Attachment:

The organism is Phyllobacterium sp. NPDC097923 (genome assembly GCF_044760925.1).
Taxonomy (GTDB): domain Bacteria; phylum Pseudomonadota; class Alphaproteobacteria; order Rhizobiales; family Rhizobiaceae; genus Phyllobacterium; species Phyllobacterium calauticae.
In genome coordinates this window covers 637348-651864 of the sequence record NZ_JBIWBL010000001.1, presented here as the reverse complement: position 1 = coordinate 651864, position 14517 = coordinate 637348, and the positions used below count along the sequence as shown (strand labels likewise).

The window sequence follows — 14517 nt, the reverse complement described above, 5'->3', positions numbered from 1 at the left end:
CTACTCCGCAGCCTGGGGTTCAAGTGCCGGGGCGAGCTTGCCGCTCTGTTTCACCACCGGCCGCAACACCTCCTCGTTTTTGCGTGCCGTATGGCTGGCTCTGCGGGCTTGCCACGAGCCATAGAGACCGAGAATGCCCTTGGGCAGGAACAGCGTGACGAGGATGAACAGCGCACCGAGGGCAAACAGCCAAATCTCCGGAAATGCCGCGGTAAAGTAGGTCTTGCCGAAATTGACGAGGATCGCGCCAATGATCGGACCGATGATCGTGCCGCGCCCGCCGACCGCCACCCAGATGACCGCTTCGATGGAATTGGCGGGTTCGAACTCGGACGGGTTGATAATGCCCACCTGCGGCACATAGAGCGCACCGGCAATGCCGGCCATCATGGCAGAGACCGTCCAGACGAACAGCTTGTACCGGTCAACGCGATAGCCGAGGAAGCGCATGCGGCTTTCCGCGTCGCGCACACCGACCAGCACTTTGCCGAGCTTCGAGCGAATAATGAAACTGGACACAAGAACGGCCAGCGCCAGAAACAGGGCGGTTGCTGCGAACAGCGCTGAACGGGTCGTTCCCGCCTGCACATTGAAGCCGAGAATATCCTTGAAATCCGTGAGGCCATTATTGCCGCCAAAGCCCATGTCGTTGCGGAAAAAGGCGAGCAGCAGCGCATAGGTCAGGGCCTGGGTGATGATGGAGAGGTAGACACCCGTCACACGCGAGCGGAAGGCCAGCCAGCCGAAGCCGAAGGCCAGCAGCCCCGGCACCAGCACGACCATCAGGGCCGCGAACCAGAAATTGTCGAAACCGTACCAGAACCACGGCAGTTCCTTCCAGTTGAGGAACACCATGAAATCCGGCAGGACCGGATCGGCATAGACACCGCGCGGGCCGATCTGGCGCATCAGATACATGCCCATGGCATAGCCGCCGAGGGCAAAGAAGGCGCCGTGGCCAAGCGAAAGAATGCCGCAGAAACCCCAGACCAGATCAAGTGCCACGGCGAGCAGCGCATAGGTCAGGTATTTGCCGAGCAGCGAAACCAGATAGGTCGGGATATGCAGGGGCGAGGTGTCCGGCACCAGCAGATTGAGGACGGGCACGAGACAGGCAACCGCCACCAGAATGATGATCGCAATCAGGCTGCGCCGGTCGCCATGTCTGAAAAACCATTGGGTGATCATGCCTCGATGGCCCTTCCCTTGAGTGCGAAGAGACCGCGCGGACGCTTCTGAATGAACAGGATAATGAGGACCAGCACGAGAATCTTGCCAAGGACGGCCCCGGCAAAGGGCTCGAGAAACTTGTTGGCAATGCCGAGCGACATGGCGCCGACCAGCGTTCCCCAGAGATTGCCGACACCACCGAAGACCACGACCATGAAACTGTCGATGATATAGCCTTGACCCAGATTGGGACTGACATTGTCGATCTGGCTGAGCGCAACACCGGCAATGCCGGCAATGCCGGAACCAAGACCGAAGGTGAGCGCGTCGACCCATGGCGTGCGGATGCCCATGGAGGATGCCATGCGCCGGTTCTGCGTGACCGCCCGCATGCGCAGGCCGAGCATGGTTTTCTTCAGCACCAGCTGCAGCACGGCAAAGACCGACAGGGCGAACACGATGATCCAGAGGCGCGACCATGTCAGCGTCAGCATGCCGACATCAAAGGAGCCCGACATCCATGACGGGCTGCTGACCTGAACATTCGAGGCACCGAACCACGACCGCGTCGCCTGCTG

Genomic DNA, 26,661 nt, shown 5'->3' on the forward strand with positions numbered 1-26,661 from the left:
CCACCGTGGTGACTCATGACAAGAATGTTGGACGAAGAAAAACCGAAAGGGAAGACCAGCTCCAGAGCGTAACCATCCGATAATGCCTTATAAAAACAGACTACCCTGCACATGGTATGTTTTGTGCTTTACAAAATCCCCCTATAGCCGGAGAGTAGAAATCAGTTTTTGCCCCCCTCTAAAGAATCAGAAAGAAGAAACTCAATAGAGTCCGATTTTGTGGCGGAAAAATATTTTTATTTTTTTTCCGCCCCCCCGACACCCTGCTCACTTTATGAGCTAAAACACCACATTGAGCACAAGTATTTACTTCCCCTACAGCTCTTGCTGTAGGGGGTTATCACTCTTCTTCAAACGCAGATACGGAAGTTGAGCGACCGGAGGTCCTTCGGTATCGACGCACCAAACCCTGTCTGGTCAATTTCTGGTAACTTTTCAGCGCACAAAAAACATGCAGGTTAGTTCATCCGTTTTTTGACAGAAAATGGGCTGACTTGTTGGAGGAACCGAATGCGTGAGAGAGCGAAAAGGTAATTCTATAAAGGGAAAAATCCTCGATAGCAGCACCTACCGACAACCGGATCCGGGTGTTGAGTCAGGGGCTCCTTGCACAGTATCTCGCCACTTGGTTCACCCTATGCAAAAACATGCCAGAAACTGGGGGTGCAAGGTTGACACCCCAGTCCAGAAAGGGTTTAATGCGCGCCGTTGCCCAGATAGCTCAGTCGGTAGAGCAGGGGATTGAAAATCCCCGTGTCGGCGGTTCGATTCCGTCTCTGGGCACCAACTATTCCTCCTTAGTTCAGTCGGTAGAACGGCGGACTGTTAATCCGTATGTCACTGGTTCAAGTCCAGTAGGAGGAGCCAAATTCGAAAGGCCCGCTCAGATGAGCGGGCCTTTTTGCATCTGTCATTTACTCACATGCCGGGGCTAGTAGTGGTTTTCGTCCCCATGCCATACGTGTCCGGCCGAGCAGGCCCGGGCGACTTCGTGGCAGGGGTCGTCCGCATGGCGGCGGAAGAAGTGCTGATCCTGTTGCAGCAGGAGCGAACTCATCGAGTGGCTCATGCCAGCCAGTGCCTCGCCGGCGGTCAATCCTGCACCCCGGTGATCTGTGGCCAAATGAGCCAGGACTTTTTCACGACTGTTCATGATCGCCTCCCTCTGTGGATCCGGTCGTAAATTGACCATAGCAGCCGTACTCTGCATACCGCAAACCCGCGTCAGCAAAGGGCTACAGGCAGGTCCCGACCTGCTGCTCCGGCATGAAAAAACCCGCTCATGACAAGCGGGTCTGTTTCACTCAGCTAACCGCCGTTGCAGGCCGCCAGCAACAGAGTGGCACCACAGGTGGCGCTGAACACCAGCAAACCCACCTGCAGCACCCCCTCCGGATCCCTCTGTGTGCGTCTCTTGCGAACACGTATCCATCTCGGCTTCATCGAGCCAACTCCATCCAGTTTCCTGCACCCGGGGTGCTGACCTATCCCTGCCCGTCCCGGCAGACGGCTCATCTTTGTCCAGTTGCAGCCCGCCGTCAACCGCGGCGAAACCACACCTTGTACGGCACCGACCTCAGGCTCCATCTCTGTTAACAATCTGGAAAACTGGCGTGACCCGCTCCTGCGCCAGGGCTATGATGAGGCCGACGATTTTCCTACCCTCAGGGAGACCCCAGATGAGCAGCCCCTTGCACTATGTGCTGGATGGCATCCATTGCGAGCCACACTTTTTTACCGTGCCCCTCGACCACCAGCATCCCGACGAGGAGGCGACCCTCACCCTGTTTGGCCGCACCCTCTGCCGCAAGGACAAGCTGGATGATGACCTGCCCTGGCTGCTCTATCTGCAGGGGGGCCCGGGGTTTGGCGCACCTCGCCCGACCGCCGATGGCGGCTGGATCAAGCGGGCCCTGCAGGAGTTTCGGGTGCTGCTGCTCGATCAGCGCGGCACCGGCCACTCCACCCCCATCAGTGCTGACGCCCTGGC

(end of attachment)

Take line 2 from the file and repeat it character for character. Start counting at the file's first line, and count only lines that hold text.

Taxonomy (GTDB): domain Bacteria; phylum Pseudomonadota; class Alphaproteobacteria; order Rhizobiales; family Rhizobiaceae; genus Phyllobacterium; species Phyllobacterium calauticae.